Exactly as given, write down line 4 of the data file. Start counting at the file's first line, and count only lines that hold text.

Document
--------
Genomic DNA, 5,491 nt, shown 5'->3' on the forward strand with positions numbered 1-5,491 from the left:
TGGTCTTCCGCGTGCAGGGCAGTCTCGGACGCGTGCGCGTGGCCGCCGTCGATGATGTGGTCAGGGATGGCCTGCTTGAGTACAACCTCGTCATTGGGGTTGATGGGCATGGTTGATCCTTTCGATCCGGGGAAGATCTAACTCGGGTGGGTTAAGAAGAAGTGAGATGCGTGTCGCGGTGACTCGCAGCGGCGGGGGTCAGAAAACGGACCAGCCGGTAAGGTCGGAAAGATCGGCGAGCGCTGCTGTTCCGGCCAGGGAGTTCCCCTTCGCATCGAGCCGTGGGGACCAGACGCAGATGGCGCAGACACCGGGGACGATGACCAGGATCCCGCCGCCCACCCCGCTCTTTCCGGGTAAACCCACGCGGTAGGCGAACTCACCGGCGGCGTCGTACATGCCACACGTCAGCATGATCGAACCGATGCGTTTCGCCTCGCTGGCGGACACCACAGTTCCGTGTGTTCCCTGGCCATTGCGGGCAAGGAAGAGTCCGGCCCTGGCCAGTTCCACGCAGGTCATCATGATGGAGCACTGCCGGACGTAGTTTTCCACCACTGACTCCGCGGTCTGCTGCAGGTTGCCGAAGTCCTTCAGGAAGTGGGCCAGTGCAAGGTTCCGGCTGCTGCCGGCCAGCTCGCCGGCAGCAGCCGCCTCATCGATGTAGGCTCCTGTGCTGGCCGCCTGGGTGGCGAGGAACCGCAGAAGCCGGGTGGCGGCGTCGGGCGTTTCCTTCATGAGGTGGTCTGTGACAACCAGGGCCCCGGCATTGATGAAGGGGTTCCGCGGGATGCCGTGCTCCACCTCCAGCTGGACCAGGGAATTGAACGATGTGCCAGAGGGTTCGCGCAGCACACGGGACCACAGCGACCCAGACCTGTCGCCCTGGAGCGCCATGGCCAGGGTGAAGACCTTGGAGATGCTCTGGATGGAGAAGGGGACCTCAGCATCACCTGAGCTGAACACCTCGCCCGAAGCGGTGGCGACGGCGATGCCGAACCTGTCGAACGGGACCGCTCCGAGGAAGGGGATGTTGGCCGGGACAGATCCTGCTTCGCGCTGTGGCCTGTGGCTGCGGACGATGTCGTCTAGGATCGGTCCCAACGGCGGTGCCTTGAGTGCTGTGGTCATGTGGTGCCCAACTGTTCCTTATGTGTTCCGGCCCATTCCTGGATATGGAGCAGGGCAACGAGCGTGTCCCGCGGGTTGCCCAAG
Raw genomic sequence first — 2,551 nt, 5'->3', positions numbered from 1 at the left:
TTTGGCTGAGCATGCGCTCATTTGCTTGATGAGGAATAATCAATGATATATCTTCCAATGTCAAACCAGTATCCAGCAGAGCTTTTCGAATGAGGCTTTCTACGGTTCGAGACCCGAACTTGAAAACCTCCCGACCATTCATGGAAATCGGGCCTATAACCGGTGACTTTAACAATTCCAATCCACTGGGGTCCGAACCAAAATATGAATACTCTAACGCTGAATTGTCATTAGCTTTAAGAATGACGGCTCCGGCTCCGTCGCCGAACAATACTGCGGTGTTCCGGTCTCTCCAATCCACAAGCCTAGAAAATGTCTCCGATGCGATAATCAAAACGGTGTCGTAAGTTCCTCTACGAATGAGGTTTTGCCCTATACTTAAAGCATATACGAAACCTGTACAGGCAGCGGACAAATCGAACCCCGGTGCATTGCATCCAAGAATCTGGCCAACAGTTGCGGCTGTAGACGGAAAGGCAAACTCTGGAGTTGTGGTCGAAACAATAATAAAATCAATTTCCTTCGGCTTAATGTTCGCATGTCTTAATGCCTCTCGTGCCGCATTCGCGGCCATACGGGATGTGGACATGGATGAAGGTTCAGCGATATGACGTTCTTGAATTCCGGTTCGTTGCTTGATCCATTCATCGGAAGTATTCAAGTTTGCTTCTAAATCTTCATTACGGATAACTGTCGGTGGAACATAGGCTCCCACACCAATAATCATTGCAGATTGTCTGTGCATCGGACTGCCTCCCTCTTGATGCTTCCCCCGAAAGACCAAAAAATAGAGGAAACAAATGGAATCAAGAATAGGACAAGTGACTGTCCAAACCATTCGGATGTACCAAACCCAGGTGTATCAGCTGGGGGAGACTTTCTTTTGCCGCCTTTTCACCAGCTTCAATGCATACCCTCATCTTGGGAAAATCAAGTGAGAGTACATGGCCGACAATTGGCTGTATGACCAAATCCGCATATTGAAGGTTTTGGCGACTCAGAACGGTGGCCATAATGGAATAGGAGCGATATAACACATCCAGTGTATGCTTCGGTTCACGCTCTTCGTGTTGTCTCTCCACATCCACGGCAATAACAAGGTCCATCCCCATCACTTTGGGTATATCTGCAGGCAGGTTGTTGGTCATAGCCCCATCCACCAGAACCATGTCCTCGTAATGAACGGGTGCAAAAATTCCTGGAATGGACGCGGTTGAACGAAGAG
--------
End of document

TTTGGCTGAGCATGCGCTCATTTGCTTGATGAGGAATAATCAATGATATATCTTCCAATGTCAAACCAGTATCCAGCAGAGCTTTTCGAATGAGGCTTTCTACGGTTCGAGACCCGAACTTGAAAACCTCCCGACCATTCATGGAAATCGGGCCTATAACCGGTGACTTTAACAATTCCAATCCACTGGGGTCCGAACCAAAATATGAATACTCTAACGCTGAATTGTCATTAGCTTTAAGAATGACGGCTCCGGCTCCGTCGCCGAACAATACTGCGGTGTTCCGGTCTCTCCAATCCACAAGCCTAGAAAATGTCTCCGATGCGATAATCAAAACGGTGTCGTAAGTTCCTCTACGAATGAGGTTTTGCCCTATACTTAAAGCATATACGAAACCTGTACAGGCAGCGGACAAATCGAACCCCGGTGCATTGCATCCAAGAATCTGGCCAACAGTTGCGGCTGTAGACGGAAAGGCAAACTCTGGAGTTGTGGTCGAAACAATAATAAAATCAATTTCCTTCGGCTTAATGTTCGCATGTCTTAATGCCTCTCGTGCCGCATTCGCGGCCATACGGGATGTGGACATGGATGAAGGTTCAGCGATATGACGTTCTTGAATTCCGGTTCGTTGCTTGATCCATTCATCGGAAGTATTCAAGTTTGCTTCTAAATCTTCATTACGGATAACTGTCGGTGGAACATAGGCTCCCACACCAATAATCATTGCAGATTGTCTGTGCATCGGACTGCCTCCCTCTTGATGCTTCCCCCGAAAGACCAAAAAATAGAGGAAACAAATGGAATCAAGAATAGGACAAGTGACTGTCCAAACCATTCGGATGTACCAAACCCAGGTGTATCAGCTGGGGGAGACTTTCTTTTGCCGCCTTTTCACCAGCTTCAATGCATACCCTCATCTTGGGAAAATCAAGTGAGAGTACATGGCCGACAATTGGCTGTATGACCAAATCCGCATATTGAAGGTTTTGGCGACTCAGAACGGTGGCCATAATGGAATAGGAGCGATATAACACATCCAGTGTATGCTTCGGTTCACGCTCTTCGTGTTGTCTCTCCACATCCACGGCAATAACAAGGTCCATCCCCATCACTTTGGGTATATCTGCAGGCAGGTTGTTGGTCATAGCCCCATCCACCAGAACCATGTCCTCGTAATGAACGGGTGCAAAAATTCCTGGAATGGACGCGGTTGAACGAAGAG